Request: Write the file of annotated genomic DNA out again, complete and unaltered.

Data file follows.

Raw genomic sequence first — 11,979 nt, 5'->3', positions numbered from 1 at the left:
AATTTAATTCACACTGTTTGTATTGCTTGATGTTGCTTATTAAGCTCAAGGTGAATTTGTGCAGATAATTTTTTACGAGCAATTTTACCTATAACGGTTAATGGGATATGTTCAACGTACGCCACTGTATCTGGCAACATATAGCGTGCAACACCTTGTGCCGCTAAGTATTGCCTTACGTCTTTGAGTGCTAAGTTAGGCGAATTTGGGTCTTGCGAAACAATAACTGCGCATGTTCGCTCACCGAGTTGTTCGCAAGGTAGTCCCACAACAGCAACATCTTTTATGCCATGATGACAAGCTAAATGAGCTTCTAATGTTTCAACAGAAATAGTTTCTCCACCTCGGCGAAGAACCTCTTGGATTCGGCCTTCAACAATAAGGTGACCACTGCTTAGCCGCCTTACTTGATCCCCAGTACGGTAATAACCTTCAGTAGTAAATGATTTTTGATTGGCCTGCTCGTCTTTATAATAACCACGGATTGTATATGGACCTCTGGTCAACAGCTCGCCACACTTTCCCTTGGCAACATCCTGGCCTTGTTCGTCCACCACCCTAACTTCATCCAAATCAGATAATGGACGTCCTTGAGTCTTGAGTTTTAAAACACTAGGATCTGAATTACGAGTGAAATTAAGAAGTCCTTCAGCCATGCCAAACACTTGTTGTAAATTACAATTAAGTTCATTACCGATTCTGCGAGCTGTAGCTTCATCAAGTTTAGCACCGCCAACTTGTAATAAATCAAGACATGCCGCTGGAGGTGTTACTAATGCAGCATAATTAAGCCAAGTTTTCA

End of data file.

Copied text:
Raw genomic sequence first — 11,979 nt, 5'->3', positions numbered from 1 at the left:
AATTTAATTCACACTGTTTGTATTGCTTGATGTTGCTTATTAAGCTCAAGGTGAATTTGTGCAGATAATTTTTTACGAGCAATTTTACCTATAACGGTTAATGGGATATGTTCAACGTACGCCACTGTATCTGGCAACATATAGCGTGCAACACCTTGTGCCGCTAAGTATTGCCTTACGTCTTTGAGTGCTAAGTTAGGCGAATTTGGGTCTTGCGAAACAATAACTGCGCATGTTCGCTCACCGAGTTGTTCGCAAGGTAGTCCCACAACAGCAACATCTTTTATGCCATGATGACAAGCTAAATGAGCTTCTAATGTTTCAACAGAAATAGTTTCTCCACCTCGGCGAAGAACCTCTTGGATTCGGCCTTCAACAATAAGGTGACCACTGCTTAGCCGCCTTACTTGATCCCCAGTACGGTAATAACCTTCAGTAGTAAATGATTTTTGATTGGCCTGCTCGTCTTTATAATAACCACGGATTGTATATGGACCTCTGGTCAACAGCTCGCCACACTTTCCCTTGGCAACATCCTGGCCTTGTTCGTCCACCACCCTAACTTCATCCAAATCAGATAATGGACGTCCTTGAGTCTTGAGTTTTAAAACACTAGGATCTGAATTACGAGTGAAATTAAGAAGTCCTTCAGCCATGCCAAACACTTGTTGTAAATTACAATTAAGTTCATTACCGATTCTGCGAGCTGTAGCTTCATCAAGTTTAGCACCGCCAACTTGTAATAAATCAAGACATGCCGCTGGAGGTGTTACTAATGCAGCATAATTAAGCCAAGTTTTCA